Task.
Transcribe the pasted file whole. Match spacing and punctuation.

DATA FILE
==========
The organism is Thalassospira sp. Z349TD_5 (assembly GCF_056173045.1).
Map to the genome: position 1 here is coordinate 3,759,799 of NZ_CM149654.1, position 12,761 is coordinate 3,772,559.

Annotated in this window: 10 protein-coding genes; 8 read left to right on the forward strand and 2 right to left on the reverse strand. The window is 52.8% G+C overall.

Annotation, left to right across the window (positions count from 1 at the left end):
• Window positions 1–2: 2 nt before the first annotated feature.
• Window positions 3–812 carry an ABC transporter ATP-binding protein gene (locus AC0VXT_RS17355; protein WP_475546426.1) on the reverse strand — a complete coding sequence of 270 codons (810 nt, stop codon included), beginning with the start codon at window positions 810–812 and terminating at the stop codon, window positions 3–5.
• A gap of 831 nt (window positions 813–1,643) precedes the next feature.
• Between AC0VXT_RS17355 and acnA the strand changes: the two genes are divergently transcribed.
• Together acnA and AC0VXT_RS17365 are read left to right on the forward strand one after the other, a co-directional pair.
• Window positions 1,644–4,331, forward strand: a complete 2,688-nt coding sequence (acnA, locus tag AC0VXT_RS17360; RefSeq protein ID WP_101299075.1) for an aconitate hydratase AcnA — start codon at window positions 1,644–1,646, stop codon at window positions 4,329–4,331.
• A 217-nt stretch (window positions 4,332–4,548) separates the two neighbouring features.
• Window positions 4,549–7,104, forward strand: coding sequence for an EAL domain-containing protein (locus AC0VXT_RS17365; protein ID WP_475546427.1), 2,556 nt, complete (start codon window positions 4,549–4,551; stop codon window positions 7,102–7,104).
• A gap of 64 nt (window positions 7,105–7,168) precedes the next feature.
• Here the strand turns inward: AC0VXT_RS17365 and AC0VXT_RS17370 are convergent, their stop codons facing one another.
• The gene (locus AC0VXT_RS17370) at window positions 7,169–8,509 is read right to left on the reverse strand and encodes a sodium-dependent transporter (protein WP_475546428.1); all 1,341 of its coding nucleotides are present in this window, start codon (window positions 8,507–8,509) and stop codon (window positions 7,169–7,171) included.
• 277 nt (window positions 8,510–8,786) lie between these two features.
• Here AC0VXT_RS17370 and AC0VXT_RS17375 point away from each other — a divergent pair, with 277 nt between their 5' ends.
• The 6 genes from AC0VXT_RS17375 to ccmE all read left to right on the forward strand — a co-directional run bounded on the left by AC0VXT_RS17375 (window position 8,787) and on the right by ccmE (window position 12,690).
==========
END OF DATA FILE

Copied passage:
The organism is Thalassospira sp. Z349TD_5 (assembly GCF_056173045.1).
Map to the genome: position 1 here is coordinate 3,759,799 of NZ_CM149654.1, position 12,761 is coordinate 3,772,559.

Annotated in this window: 10 protein-coding genes; 8 read left to right on the forward strand and 2 right to left on the reverse strand. The window is 52.8% G+C overall.

Annotation, left to right across the window (positions count from 1 at the left end):
• Window positions 1–2: 2 nt before the first annotated feature.
• Window positions 3–812 carry an ABC transporter ATP-binding protein gene (locus AC0VXT_RS17355; protein WP_475546426.1) on the reverse strand — a complete coding sequence of 270 codons (810 nt, stop codon included), beginning with the start codon at window positions 810–812 and terminating at the stop codon, window positions 3–5.
• A gap of 831 nt (window positions 813–1,643) precedes the next feature.
• Between AC0VXT_RS17355 and acnA the strand changes: the two genes are divergently transcribed.
• Together acnA and AC0VXT_RS17365 are read left to right on the forward strand one after the other, a co-directional pair.
• Window positions 1,644–4,331, forward strand: a complete 2,688-nt coding sequence (acnA, locus tag AC0VXT_RS17360; RefSeq protein ID WP_101299075.1) for an aconitate hydratase AcnA — start codon at window positions 1,644–1,646, stop codon at window positions 4,329–4,331.
• A 217-nt stretch (window positions 4,332–4,548) separates the two neighbouring features.
• Window positions 4,549–7,104, forward strand: coding sequence for an EAL domain-containing protein (locus AC0VXT_RS17365; protein ID WP_475546427.1), 2,556 nt, complete (start codon window positions 4,549–4,551; stop codon window positions 7,102–7,104).
• A gap of 64 nt (window positions 7,105–7,168) precedes the next feature.
• Here the strand turns inward: AC0VXT_RS17365 and AC0VXT_RS17370 are convergent, their stop codons facing one another.
• The gene (locus AC0VXT_RS17370) at window positions 7,169–8,509 is read right to left on the reverse strand and encodes a sodium-dependent transporter (protein WP_475546428.1); all 1,341 of its coding nucleotides are present in this window, start codon (window positions 8,507–8,509) and stop codon (window positions 7,169–7,171) included.
• 277 nt (window positions 8,510–8,786) lie between these two features.
• Here AC0VXT_RS17370 and AC0VXT_RS17375 point away from each other — a divergent pair, with 277 nt between their 5' ends.
• The 6 genes from AC0VXT_RS17375 to ccmE all read left to right on the forward strand — a co-directional run bounded on the left by AC0VXT_RS17375 (window position 8,787) and on the right by ccmE (window position 12,690).